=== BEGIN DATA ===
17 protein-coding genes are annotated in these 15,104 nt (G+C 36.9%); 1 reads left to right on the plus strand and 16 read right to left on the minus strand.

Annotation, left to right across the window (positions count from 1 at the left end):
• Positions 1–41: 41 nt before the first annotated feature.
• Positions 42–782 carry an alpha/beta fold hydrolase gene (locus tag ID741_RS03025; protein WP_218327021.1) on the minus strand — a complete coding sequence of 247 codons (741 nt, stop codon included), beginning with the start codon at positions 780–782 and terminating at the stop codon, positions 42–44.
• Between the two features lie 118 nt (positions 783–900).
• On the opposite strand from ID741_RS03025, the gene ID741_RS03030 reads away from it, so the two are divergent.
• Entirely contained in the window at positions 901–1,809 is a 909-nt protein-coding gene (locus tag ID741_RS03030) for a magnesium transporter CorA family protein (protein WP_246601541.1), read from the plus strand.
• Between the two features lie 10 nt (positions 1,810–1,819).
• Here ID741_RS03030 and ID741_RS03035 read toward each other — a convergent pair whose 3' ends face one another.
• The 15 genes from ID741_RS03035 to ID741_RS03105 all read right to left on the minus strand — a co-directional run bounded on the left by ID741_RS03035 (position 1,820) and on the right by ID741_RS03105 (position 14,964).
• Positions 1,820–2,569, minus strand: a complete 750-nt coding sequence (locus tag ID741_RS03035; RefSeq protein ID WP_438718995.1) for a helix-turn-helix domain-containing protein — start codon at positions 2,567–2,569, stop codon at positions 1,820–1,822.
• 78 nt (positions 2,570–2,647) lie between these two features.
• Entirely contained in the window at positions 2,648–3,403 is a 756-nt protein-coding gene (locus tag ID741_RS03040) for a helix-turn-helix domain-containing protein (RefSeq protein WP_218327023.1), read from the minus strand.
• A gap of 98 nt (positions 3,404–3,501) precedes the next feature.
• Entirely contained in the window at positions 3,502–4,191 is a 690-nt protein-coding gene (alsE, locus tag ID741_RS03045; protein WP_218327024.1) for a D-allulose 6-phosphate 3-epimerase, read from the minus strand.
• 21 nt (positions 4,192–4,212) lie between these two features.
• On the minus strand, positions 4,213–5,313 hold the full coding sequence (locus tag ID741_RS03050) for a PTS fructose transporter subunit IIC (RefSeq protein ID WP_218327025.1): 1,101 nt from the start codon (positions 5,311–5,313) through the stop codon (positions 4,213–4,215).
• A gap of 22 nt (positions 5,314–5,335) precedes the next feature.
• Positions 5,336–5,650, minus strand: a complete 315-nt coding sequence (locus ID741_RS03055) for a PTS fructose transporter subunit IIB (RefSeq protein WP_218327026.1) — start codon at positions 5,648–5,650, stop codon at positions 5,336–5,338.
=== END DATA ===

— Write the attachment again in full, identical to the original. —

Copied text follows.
17 protein-coding genes are annotated in these 15,104 nt (G+C 36.9%); 1 reads left to right on the plus strand and 16 read right to left on the minus strand.

Annotation, left to right across the window (positions count from 1 at the left end):
• Positions 1–41: 41 nt before the first annotated feature.
• Positions 42–782 carry an alpha/beta fold hydrolase gene (locus tag ID741_RS03025; protein WP_218327021.1) on the minus strand — a complete coding sequence of 247 codons (741 nt, stop codon included), beginning with the start codon at positions 780–782 and terminating at the stop codon, positions 42–44.
• Between the two features lie 118 nt (positions 783–900).
• On the opposite strand from ID741_RS03025, the gene ID741_RS03030 reads away from it, so the two are divergent.
• Entirely contained in the window at positions 901–1,809 is a 909-nt protein-coding gene (locus tag ID741_RS03030) for a magnesium transporter CorA family protein (protein WP_246601541.1), read from the plus strand.
• Between the two features lie 10 nt (positions 1,810–1,819).
• Here ID741_RS03030 and ID741_RS03035 read toward each other — a convergent pair whose 3' ends face one another.
• The 15 genes from ID741_RS03035 to ID741_RS03105 all read right to left on the minus strand — a co-directional run bounded on the left by ID741_RS03035 (position 1,820) and on the right by ID741_RS03105 (position 14,964).
• Positions 1,820–2,569, minus strand: a complete 750-nt coding sequence (locus tag ID741_RS03035; RefSeq protein ID WP_438718995.1) for a helix-turn-helix domain-containing protein — start codon at positions 2,567–2,569, stop codon at positions 1,820–1,822.
• 78 nt (positions 2,570–2,647) lie between these two features.
• Entirely contained in the window at positions 2,648–3,403 is a 756-nt protein-coding gene (locus tag ID741_RS03040) for a helix-turn-helix domain-containing protein (RefSeq protein WP_218327023.1), read from the minus strand.
• A gap of 98 nt (positions 3,404–3,501) precedes the next feature.
• Entirely contained in the window at positions 3,502–4,191 is a 690-nt protein-coding gene (alsE, locus tag ID741_RS03045; protein WP_218327024.1) for a D-allulose 6-phosphate 3-epimerase, read from the minus strand.
• 21 nt (positions 4,192–4,212) lie between these two features.
• On the minus strand, positions 4,213–5,313 hold the full coding sequence (locus tag ID741_RS03050) for a PTS fructose transporter subunit IIC (RefSeq protein ID WP_218327025.1): 1,101 nt from the start codon (positions 5,311–5,313) through the stop codon (positions 4,213–4,215).
• A gap of 22 nt (positions 5,314–5,335) precedes the next feature.
• Positions 5,336–5,650, minus strand: a complete 315-nt coding sequence (locus ID741_RS03055) for a PTS fructose transporter subunit IIB (RefSeq protein WP_218327026.1) — start codon at positions 5,648–5,650, stop codon at positions 5,336–5,338.